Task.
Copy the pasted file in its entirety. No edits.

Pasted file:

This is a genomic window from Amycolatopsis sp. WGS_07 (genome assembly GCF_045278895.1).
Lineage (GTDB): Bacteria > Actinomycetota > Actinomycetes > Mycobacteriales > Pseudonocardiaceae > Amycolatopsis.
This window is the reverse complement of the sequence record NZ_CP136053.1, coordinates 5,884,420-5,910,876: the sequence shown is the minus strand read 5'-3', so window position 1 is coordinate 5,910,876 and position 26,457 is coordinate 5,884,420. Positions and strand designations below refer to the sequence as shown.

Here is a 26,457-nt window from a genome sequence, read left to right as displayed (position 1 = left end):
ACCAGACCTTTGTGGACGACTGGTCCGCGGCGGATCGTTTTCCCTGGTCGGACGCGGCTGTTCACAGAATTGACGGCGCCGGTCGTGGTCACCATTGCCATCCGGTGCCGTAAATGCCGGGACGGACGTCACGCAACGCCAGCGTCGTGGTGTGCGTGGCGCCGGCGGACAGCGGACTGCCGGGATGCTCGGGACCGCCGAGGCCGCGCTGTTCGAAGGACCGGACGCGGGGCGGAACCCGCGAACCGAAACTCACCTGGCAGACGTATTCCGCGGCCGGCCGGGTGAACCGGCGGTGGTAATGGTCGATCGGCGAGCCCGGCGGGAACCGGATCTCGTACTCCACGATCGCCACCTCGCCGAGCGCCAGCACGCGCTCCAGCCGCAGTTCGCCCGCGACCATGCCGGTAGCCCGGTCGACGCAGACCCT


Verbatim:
This is a genomic window from Amycolatopsis sp. WGS_07 (genome assembly GCF_045278895.1).
Lineage (GTDB): Bacteria > Actinomycetota > Actinomycetes > Mycobacteriales > Pseudonocardiaceae > Amycolatopsis.
This window is the reverse complement of the sequence record NZ_CP136053.1, coordinates 5,884,420-5,910,876: the sequence shown is the minus strand read 5'-3', so window position 1 is coordinate 5,910,876 and position 26,457 is coordinate 5,884,420. Positions and strand designations below refer to the sequence as shown.

Here is a 26,457-nt window from a genome sequence, read left to right as displayed (position 1 = left end):
ACCAGACCTTTGTGGACGACTGGTCCGCGGCGGATCGTTTTCCCTGGTCGGACGCGGCTGTTCACAGAATTGACGGCGCCGGTCGTGGTCACCATTGCCATCCGGTGCCGTAAATGCCGGGACGGACGTCACGCAACGCCAGCGTCGTGGTGTGCGTGGCGCCGGCGGACAGCGGACTGCCGGGATGCTCGGGACCGCCGAGGCCGCGCTGTTCGAAGGACCGGACGCGGGGCGGAACCCGCGAACCGAAACTCACCTGGCAGACGTATTCCGCGGCCGGCCGGGTGAACCGGCGGTGGTAATGGTCGATCGGCGAGCCCGGCGGGAACCGGATCTCGTACTCCACGATCGCCACCTCGCCGAGCGCCAGCACGCGCTCCAGCCGCAGTTCGCCCGCGACCATGCCGGTAGCCCGGTCGACGCAGACCCT